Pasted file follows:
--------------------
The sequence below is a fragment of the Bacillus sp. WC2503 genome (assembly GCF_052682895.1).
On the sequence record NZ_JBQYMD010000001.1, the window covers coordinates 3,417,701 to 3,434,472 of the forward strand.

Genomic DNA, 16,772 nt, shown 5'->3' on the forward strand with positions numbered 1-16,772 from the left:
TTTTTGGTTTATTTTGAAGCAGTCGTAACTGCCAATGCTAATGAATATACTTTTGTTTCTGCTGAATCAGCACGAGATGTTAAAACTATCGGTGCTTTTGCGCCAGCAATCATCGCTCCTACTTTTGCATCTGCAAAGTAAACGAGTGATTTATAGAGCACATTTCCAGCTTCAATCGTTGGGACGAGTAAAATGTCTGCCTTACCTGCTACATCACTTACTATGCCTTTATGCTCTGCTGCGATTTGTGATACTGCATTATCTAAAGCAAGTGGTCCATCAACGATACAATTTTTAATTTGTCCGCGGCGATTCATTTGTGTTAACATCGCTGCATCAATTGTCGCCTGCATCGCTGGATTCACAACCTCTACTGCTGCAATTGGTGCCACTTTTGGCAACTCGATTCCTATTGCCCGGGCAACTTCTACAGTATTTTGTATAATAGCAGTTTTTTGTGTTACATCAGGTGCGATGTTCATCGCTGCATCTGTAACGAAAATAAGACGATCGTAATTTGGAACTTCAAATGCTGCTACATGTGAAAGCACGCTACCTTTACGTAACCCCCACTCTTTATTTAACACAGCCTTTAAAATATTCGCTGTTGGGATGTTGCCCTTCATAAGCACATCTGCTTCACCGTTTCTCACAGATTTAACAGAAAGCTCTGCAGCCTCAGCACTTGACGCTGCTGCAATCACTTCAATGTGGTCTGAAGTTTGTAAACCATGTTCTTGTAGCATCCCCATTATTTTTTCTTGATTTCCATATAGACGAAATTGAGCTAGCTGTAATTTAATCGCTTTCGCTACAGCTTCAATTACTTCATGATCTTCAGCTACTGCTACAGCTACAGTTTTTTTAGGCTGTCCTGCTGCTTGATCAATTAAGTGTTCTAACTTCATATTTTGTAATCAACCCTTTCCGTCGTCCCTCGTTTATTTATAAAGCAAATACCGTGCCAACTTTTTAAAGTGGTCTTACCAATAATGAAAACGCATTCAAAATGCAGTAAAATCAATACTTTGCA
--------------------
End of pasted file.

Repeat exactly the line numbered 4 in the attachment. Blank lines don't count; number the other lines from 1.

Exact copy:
TTTTTGGTTTATTTTGAAGCAGTCGTAACTGCCAATGCTAATGAATATACTTTTGTTTCTGCTGAATCAGCACGAGATGTTAAAACTATCGGTGCTTTTGCGCCAGCAATCATCGCTCCTACTTTTGCATCTGCAAAGTAAACGAGTGATTTATAGAGCACATTTCCAGCTTCAATCGTTGGGACGAGTAAAATGTCTGCCTTACCTGCTACATCACTTACTATGCCTTTATGCTCTGCTGCGATTTGTGATACTGCATTATCTAAAGCAAGTGGTCCATCAACGATACAATTTTTAATTTGTCCGCGGCGATTCATTTGTGTTAACATCGCTGCATCAATTGTCGCCTGCATCGCTGGATTCACAACCTCTACTGCTGCAATTGGTGCCACTTTTGGCAACTCGATTCCTATTGCCCGGGCAACTTCTACAGTATTTTGTATAATAGCAGTTTTTTGTGTTACATCAGGTGCGATGTTCATCGCTGCATCTGTAACGAAAATAAGACGATCGTAATTTGGAACTTCAAATGCTGCTACATGTGAAAGCACGCTACCTTTACGTAACCCCCACTCTTTATTTAACACAGCCTTTAAAATATTCGCTGTTGGGATGTTGCCCTTCATAAGCACATCTGCTTCACCGTTTCTCACAGATTTAACAGAAAGCTCTGCAGCCTCAGCACTTGACGCTGCTGCAATCACTTCAATGTGGTCTGAAGTTTGTAAACCATGTTCTTGTAGCATCCCCATTATTTTTTCTTGATTTCCATATAGACGAAATTGAGCTAGCTGTAATTTAATCGCTTTCGCTACAGCTTCAATTACTTCATGATCTTCAGCTACTGCTACAGCTACAGTTTTTTTAGGCTGTCCTGCTGCTTGATCAATTAAGTGTTCTAACTTCATATTTTGTAATCAACCCTTTCCGTCGTCCCTCGTTTATTTATAAAGCAAATACCGTGCCAACTTTTTAAAGTGGTCTTACCAATAATGAAAACGCATTCAAAATGCAGTAAAATCAATACTTTGCA